For the first time, a building block of proteins — and hence of life as we know it — has been found in a comet.
That adds to the prevailing notion that many of the ingredients for the origin of life showered down on the early Earth when asteroids (interplanetary rocks orbiting the inner solar system) and comets (dirty ice balls that generally congregate in the outer solar system beyond Neptune) made impact with the planet.
In the new research, scientists at the Goddard Space Flight Center, in Greenbelt, Md., detected the amino acid glycine in comet bits brought back in 2006 by the NASA space probe Stardust.
“It tells us more about the inventory of organics in the early solar system,” said Jamie Elsila, an astrochemist at Goddard who led the research.
Amino acids are small molecules that, when strung together into chains, form a diversity of proteins. For four decades, scientists have found a multitude of amino acids in some meteorites, the bits of asteroids that land on Earth. More recently, astronomers reported that amino acids might float throughout the cosmos, a belief resulting from their detection of the color signatures of glycine, the simplest of the amino acids, in distant interstellar gas clouds.
Some doubts remain about that claim, but if it is true, it would then not be surprising that when the clouds condense into stars and planets, the building blocks of life might be readily available there.
As for our solar system, meteorite data show that amino acids are present in its inner neighborhood, where asteroids orbit, but until now nothing has been known for certain about what might have formed farther out, where comets gather.
But on Jan. 2, 2004, the Stardust spacecraft flew through the tail of dust and gas of the comet Wild 2 (pronounced vilt two). Two years later, the probe returned to Earth, sending collected samples to the ground by parachute for scientists to analyze. Comets are thought to preserve material of the early solar system, largely unchanged for the last 4.5 billion years.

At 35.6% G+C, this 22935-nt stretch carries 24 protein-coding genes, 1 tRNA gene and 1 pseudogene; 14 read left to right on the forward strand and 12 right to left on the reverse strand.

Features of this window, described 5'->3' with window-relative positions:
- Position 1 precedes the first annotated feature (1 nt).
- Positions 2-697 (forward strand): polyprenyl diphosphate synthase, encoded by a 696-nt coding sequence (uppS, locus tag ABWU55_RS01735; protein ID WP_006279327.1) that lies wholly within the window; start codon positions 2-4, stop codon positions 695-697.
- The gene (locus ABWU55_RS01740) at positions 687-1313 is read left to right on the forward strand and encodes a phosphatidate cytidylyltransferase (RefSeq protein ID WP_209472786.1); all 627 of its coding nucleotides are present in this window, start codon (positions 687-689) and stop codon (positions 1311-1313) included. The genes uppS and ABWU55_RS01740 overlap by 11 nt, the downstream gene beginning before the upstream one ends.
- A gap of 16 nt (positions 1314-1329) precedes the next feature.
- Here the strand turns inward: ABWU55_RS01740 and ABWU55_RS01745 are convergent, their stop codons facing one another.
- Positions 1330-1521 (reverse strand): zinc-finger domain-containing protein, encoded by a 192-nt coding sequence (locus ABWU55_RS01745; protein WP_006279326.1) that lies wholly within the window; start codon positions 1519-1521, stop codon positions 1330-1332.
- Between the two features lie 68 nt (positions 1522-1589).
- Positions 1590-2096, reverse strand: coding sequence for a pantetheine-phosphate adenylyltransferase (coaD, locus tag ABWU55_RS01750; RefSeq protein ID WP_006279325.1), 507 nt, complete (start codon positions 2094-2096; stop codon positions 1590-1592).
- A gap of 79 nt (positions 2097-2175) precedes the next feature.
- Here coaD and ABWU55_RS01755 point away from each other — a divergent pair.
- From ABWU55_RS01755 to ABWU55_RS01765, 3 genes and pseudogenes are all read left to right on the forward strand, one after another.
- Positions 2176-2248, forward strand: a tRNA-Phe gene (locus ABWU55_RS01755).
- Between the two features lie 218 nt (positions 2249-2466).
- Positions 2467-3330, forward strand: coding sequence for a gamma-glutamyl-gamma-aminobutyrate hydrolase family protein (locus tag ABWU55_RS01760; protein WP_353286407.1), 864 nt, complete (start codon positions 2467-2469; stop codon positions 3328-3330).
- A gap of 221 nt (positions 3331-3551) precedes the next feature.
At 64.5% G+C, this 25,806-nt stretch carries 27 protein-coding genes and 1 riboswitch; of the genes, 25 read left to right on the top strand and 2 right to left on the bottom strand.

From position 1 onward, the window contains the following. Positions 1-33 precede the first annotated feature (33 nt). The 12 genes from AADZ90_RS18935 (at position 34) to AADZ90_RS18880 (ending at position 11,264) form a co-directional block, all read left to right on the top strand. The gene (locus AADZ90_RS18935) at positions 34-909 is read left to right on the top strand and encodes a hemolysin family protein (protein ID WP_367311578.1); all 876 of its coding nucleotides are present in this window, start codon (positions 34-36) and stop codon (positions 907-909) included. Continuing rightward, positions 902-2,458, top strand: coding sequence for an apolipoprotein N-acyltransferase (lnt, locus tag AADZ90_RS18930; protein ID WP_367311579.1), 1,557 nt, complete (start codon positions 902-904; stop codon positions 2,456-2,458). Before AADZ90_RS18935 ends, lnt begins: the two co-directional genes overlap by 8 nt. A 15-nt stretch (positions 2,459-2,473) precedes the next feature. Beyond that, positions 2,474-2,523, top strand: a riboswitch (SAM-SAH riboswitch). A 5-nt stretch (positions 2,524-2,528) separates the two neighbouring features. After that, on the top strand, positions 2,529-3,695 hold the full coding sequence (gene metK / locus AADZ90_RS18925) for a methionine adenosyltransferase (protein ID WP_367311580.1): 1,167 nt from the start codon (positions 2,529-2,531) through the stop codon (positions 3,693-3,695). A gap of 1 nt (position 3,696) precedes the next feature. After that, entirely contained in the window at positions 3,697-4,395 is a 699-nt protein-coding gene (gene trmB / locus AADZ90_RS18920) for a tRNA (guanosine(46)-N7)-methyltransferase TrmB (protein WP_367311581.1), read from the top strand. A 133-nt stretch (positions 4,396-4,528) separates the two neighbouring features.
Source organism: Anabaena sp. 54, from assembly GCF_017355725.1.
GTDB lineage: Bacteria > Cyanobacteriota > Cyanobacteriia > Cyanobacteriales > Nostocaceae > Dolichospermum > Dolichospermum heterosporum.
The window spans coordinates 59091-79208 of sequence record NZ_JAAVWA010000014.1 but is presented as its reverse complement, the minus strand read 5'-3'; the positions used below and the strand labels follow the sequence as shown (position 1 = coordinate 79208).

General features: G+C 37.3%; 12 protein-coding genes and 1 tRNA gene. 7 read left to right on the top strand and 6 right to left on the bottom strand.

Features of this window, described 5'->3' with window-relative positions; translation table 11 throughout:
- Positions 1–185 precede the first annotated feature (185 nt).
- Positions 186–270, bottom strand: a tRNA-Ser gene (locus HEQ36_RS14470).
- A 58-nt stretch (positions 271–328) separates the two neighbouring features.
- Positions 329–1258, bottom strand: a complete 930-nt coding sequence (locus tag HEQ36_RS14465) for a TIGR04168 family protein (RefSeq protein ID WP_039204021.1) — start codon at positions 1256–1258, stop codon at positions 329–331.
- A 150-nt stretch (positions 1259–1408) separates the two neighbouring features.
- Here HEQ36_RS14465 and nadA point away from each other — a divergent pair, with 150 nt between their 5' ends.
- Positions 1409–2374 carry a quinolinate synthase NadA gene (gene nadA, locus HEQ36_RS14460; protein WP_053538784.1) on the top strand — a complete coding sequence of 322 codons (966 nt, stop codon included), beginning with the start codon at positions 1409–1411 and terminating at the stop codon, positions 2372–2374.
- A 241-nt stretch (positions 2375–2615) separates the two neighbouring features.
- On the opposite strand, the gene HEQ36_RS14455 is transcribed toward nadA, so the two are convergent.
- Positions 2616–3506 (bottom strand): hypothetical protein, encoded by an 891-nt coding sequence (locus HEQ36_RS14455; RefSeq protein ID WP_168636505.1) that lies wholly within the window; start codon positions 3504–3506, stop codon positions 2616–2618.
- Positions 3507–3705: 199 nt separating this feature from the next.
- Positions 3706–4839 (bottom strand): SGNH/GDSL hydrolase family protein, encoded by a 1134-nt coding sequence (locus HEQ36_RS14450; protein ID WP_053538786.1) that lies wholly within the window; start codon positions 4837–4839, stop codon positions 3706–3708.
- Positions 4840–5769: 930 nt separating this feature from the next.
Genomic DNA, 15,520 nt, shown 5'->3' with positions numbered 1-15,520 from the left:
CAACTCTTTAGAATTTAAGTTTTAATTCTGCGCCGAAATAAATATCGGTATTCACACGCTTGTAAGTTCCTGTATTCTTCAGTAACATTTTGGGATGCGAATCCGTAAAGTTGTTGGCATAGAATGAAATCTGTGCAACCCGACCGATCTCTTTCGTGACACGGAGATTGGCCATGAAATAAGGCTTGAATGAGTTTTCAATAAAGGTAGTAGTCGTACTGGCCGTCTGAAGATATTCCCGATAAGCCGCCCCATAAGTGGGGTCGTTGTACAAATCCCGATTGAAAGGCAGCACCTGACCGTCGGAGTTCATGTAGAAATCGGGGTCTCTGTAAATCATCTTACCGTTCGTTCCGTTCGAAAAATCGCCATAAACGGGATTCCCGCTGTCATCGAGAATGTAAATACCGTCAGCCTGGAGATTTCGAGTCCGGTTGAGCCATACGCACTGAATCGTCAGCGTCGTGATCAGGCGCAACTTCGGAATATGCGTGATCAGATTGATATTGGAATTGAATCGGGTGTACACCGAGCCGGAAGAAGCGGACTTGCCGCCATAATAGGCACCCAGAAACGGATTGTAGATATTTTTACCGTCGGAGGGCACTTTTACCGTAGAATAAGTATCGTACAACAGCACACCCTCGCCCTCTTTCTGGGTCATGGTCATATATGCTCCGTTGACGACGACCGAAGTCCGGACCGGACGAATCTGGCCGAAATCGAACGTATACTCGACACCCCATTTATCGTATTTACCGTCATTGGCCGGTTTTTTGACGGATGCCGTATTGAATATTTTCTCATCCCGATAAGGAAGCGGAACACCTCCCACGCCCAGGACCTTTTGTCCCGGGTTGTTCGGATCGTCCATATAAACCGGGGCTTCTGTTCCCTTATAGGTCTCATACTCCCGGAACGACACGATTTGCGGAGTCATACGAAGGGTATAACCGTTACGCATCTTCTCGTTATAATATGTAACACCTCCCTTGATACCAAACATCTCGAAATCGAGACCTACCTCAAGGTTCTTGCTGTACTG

Within a few months, the Goddard scientists found glycine embedded in aluminum foil of the collecting apparatus. They had spent the time since then confirming that the glycine indeed came from the comet and not from contamination.
“It’s not necessarily particularly surprising,” Dr. Elsila said of her extraterrestrial glycine in a phone conversation Tuesday. “I would have been surprised if it wasn’t there.”
Dr. Elsila and her colleagues were able to show that the glycine from the comet had heavier quantities of the isotope carbon 13 than what occurs on Earth. They also detected a second amino acid, beta-alanine, but the quantities were too minuscule to confirm.
The findings were presented Sunday at a Washington meeting of the American Chemical Society and will be published in the journal Meteoritics & Planetary Science.
Donald E. Brownlee, a professor of astronomy at the University of Washington and principal investigator of the Stardust mission, said the discovery indicated that the chemical reactions that produce glycine, and presumably other amino acids, occurred throughout the early solar system.
“That means production of amino acids is fairly common,” Dr. Brownlee said.
That had not been a foregone conclusion, he said. Some scientists had suggested that the chemical reactions might have required warm and wet conditions that existed in early asteroids but not comets.